Doctors must use caution in reducing blood pressure in patients with diabetes and coronary disease, a University of Florida researcher has urged.
According to Rhonda Cooper-DeHoff, an associate professor of pharmacy and medicine at UF, new data show an increased risk of heart attack, stroke or death for patients having blood pressure deemed too high or too low.
She suggests raising the systolic bar above 120 for blood pressure in patients with diabetes and coronary artery disease, saying that levels between 130 and 140 appear to be the most healthful.
Based on hypertension treatment guidelines, doctors have assumed that with regard to blood pressure, "the lower, the better," Cooper-DeHoff said. But, The International Verapamil SR-Trandolapril study, known as INVEST, suggests that the range considered normal for healthy Americans may actually be risky for those with a combined diagnosis of diabetes and coronary artery disease.
Cooper-DeHoff said: "Our data suggest that in patients with both diabetes and coronary artery disease, there is a blood pressure threshold below which cardiovascular risk increases."
Nearly two out of three adults with diabetes have high blood pressure. Normal blood pressure as defined by the American Heart Association is less than 120 systolic and less than 80 diastolic. Blood pressure greater than 140 is still associated with a nearly 50 percent increase in cardiovascular risk in patients with diabetes. But efforts to reduce systolic blood pressure to below 130 did not appear to offer any additional benefit to diabetics with coronary artery disease compared with reduction of systolic blood pressure to between 130 and less than 140.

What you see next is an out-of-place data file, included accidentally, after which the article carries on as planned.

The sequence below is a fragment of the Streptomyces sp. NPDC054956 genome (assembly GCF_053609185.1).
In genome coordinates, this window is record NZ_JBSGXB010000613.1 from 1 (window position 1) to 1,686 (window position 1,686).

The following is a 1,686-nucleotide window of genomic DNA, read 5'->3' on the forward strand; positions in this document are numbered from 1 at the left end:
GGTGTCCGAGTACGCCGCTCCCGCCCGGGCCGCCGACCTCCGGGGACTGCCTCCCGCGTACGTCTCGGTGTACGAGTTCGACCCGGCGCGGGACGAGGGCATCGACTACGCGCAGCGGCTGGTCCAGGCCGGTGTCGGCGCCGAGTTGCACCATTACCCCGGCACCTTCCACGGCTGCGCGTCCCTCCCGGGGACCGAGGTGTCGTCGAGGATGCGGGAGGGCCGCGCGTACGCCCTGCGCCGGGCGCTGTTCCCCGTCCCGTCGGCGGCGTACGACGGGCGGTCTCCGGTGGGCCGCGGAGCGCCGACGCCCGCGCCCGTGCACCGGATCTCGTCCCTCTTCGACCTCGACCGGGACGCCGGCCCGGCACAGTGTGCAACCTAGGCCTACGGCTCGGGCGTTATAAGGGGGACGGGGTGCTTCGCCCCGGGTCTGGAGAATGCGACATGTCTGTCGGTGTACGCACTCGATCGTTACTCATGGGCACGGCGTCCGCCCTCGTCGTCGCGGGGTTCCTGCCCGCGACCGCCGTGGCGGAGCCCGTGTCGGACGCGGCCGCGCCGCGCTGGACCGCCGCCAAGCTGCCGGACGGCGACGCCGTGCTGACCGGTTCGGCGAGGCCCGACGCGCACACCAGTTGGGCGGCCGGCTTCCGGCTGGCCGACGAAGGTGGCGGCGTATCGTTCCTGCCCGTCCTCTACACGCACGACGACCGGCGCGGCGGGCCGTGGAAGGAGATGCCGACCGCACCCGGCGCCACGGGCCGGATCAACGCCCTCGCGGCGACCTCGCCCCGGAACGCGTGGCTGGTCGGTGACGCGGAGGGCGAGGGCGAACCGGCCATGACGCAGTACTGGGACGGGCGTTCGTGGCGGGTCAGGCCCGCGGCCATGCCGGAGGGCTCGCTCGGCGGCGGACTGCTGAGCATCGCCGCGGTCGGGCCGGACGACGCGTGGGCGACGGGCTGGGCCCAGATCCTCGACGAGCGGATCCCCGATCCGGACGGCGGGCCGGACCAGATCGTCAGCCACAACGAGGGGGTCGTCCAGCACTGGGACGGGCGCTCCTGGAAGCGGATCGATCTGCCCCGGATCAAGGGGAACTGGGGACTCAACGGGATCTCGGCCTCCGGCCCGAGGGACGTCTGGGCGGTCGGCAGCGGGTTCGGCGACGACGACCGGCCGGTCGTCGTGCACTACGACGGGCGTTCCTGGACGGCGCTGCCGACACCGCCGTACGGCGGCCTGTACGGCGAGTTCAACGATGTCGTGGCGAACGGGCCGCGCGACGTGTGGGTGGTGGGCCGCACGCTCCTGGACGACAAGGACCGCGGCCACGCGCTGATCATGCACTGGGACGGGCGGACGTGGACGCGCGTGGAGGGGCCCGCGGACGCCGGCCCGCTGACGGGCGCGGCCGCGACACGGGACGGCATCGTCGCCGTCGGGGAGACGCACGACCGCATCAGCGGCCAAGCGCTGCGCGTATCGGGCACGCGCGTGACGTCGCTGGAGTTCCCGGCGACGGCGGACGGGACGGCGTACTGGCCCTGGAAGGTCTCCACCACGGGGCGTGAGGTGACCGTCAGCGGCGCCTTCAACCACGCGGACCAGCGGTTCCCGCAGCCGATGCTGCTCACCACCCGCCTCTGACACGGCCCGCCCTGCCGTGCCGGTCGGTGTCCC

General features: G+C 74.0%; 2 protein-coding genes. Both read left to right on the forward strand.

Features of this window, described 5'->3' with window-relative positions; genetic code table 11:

Cooper-DeHoff's research reveals for the first time that this group of patients also had a similar increase in risk when their blood pressure was controlled to lower than 115 systolic - the range recommended as normal by the American Heart Association.
Stephan Brietzke, an endocrinologist who did not participate in the research, said Cooper-DeHoff's findings parallel recent studies looking at blood sugar control, which suggest a U-shaped curve with higher cardiovascular risks at both "too high" and "too low" extremes.
Cooper-DeHoff's presented the findings of her study on March 14 at the American College of Cardiology's 59th annual scientific session in Atlanta.